"The Jordan Super.Fly 4 will release for a suggested retail price of $150 in China on July 1, followed by a general global release on August 5."
Monday, June 29, 2015
Sunday, June 28, 2015
Half of Angolans live on less than two dollars a day, infant mortality rates are among the highest in the world, and the average life expectancy—fifty-two—is among the lowest.
When oil people leave Angola, he told me, they often sell their freezers, packed with American beef, to their successors. “People can charge ten thousand dollars for a well-stocked freezer,’’ he said. He mentioned that a friend once tried to sell him a roll of aluminum foil for a hundred and forty dollars. Espinosa grinned and rolled his eyes. “That crazy Randy,’’ he said. “In the end, I think I paid thirty dollars.’’
Displaying such wealth in a country as impoverished as Angola can be a challenge. One member of the President’s inner circle owns a Rolls-Royce, but there are few good roads in Luanda. So every Sunday he loads the car into a trailer, takes it to the Marginal—a recently renovated two-mile-long promenade along the South Atlantic—drives it for a while on the capital’s only smooth road, loads it back into its trailer, and has it hauled away.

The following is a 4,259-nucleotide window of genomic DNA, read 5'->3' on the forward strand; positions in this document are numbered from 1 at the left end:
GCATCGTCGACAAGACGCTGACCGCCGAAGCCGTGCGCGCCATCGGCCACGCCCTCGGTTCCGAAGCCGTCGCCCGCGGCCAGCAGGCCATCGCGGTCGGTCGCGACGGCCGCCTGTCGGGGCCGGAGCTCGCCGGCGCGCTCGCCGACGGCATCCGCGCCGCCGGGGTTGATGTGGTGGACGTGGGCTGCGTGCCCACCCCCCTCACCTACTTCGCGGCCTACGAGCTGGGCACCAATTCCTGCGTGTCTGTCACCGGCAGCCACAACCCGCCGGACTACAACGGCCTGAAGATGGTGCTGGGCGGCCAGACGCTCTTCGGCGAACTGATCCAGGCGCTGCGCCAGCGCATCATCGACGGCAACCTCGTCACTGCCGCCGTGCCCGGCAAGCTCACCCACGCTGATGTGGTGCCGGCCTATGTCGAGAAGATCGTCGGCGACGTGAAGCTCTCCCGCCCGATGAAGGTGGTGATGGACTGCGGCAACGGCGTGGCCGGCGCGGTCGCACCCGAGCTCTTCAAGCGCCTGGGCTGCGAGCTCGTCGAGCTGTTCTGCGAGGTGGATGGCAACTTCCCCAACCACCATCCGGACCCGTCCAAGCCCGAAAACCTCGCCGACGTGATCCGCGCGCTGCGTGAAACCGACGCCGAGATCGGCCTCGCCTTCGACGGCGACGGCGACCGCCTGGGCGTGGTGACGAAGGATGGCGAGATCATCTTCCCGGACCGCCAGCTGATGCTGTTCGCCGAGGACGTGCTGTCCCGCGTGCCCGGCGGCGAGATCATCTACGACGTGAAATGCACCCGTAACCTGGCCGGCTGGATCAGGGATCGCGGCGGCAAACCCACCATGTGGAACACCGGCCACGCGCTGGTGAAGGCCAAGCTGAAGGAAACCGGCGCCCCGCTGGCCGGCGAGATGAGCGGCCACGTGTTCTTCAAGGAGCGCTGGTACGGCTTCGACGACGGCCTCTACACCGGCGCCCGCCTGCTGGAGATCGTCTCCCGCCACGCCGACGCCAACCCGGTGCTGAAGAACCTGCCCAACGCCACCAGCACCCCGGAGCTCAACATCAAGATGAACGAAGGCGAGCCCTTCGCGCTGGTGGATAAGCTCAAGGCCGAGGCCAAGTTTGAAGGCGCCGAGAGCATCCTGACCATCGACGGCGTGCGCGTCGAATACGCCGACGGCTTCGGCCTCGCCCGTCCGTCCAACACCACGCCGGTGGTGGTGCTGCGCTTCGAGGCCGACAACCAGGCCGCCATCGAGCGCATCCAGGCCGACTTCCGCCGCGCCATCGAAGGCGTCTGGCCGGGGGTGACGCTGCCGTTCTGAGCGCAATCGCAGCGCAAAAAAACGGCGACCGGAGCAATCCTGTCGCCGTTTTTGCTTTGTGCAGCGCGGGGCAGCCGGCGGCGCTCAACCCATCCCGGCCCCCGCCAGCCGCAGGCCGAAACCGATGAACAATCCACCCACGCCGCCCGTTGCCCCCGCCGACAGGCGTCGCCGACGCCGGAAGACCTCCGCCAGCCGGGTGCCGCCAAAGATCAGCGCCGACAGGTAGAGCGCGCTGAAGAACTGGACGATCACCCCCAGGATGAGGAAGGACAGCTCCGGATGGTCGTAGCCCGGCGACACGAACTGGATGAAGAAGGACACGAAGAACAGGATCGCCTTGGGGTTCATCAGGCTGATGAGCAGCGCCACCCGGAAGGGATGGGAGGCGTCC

Saturday, June 27, 2015
a classic regional Chinese dish called "lion's head meatballs."
The recipe plays the rich and delicate texture of ground pork belly against a clear broth and blanched Napa cabbage, curled against the meatballs to look like a lion's mane.
Company executives stabbed at the orbs prepared by Chef Andy Kao with plastic utensils, nodding in approval with each satisfying bite. The dish was ethereal, comforting and reminiscent of the version the chain's founder, Andrew Cherng, ate as a boy growing up in China.
Panda Express customers will never get to try it. That's because Kao and his team were there to reinvent the dish, frying and glazing the meatballs to make it look and taste more like something that belongs in one of the Rosemead company's 1,800 restaurants.
Over the years, he’s learned the nuances differentiating Manhattan’s private schools: “When you’re at Dalton, you have to keep up with the Joneses; when you’re at Chapin you don’t, necessarily.” Mauro, who is Catholic,